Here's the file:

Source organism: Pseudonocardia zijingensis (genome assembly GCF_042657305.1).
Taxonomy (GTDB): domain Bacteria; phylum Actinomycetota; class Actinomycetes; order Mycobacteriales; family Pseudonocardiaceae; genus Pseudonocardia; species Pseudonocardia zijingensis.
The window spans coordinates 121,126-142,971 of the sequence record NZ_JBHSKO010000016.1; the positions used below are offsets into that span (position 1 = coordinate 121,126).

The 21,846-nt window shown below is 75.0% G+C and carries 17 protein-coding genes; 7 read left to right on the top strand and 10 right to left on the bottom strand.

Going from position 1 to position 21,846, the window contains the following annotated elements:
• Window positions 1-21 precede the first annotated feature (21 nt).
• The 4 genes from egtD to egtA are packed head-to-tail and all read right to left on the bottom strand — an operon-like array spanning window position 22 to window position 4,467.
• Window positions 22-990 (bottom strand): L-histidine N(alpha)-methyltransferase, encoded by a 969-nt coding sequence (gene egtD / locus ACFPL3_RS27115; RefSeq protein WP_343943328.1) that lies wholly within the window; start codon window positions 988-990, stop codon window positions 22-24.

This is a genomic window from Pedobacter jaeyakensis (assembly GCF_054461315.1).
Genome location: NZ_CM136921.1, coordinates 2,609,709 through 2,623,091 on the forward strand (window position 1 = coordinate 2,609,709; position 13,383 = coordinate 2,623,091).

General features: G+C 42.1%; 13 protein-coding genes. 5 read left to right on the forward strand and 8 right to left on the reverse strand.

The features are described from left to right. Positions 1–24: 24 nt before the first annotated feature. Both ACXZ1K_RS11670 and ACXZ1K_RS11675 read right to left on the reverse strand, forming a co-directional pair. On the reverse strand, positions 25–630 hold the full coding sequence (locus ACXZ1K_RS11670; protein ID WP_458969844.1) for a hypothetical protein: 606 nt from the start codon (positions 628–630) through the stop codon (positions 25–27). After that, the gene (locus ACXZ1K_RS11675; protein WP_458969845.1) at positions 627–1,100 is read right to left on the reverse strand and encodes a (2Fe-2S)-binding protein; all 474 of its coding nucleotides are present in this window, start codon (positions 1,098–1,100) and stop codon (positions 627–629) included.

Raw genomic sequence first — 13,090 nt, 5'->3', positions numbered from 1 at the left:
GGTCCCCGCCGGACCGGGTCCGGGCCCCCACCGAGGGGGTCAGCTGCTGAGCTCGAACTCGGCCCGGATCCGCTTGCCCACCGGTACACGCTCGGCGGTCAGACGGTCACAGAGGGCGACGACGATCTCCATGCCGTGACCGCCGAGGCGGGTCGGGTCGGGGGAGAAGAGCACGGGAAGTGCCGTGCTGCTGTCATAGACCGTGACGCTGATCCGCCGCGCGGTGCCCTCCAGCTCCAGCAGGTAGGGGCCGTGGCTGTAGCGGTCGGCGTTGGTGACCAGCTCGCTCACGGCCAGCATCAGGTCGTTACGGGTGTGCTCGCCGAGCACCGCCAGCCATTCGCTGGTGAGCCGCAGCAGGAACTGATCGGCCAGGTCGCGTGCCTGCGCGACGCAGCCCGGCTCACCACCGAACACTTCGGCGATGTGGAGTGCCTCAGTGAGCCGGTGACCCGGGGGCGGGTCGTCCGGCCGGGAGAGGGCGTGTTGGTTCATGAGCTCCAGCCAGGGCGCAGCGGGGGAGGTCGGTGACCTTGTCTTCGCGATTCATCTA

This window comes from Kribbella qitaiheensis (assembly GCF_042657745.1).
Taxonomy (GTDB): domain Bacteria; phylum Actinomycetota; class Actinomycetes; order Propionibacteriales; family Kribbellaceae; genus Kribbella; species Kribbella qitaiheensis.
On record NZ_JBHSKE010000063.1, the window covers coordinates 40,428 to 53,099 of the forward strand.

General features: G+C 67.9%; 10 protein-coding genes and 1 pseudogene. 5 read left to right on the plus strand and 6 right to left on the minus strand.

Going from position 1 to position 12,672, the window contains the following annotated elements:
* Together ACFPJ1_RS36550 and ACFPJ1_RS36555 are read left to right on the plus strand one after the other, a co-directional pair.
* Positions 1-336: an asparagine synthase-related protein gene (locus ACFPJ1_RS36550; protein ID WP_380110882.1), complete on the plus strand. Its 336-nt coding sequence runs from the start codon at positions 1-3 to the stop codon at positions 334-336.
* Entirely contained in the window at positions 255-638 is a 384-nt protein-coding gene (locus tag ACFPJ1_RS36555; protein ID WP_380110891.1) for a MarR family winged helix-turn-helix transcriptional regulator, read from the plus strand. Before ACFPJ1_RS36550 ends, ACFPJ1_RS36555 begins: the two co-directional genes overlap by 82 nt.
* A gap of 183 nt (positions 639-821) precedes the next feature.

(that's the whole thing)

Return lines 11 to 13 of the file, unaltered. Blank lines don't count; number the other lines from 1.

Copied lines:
General features: G+C 42.1%; 13 protein-coding genes. 5 read left to right on the forward strand and 8 right to left on the reverse strand.

The features are described from left to right. Positions 1–24: 24 nt before the first annotated feature. Both ACXZ1K_RS11670 and ACXZ1K_RS11675 read right to left on the reverse strand, forming a co-directional pair. On the reverse strand, positions 25–630 hold the full coding sequence (locus ACXZ1K_RS11670; protein ID WP_458969844.1) for a hypothetical protein: 606 nt from the start codon (positions 628–630) through the stop codon (positions 25–27). After that, the gene (locus ACXZ1K_RS11675; protein WP_458969845.1) at positions 627–1,100 is read right to left on the reverse strand and encodes a (2Fe-2S)-binding protein; all 474 of its coding nucleotides are present in this window, start codon (positions 1,098–1,100) and stop codon (positions 627–629) included.

Raw genomic sequence first — 13,090 nt, 5'->3', positions numbered from 1 at the left: